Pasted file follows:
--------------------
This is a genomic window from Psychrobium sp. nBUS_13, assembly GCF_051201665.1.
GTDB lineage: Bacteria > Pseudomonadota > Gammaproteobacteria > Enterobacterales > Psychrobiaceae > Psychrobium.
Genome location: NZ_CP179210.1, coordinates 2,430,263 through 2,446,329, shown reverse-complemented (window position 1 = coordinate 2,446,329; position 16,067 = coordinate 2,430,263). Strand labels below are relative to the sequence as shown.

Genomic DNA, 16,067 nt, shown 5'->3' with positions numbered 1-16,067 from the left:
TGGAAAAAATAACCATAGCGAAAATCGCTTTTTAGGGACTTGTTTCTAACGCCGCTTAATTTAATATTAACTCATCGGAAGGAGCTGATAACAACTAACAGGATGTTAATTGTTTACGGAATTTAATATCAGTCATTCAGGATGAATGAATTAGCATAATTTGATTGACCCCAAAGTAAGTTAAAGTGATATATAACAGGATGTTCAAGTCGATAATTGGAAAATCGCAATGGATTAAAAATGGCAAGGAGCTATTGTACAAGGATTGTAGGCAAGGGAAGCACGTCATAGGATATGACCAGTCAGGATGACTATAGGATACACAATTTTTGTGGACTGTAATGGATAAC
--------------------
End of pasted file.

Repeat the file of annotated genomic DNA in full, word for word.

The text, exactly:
This is a genomic window from Psychrobium sp. nBUS_13, assembly GCF_051201665.1.
GTDB lineage: Bacteria > Pseudomonadota > Gammaproteobacteria > Enterobacterales > Psychrobiaceae > Psychrobium.
Genome location: NZ_CP179210.1, coordinates 2,430,263 through 2,446,329, shown reverse-complemented (window position 1 = coordinate 2,446,329; position 16,067 = coordinate 2,430,263). Strand labels below are relative to the sequence as shown.

Genomic DNA, 16,067 nt, shown 5'->3' with positions numbered 1-16,067 from the left:
TGGAAAAAATAACCATAGCGAAAATCGCTTTTTAGGGACTTGTTTCTAACGCCGCTTAATTTAATATTAACTCATCGGAAGGAGCTGATAACAACTAACAGGATGTTAATTGTTTACGGAATTTAATATCAGTCATTCAGGATGAATGAATTAGCATAATTTGATTGACCCCAAAGTAAGTTAAAGTGATATATAACAGGATGTTCAAGTCGATAATTGGAAAATCGCAATGGATTAAAAATGGCAAGGAGCTATTGTACAAGGATTGTAGGCAAGGGAAGCACGTCATAGGATATGACCAGTCAGGATGACTATAGGATACACAATTTTTGTGGACTGTAATGGATAAC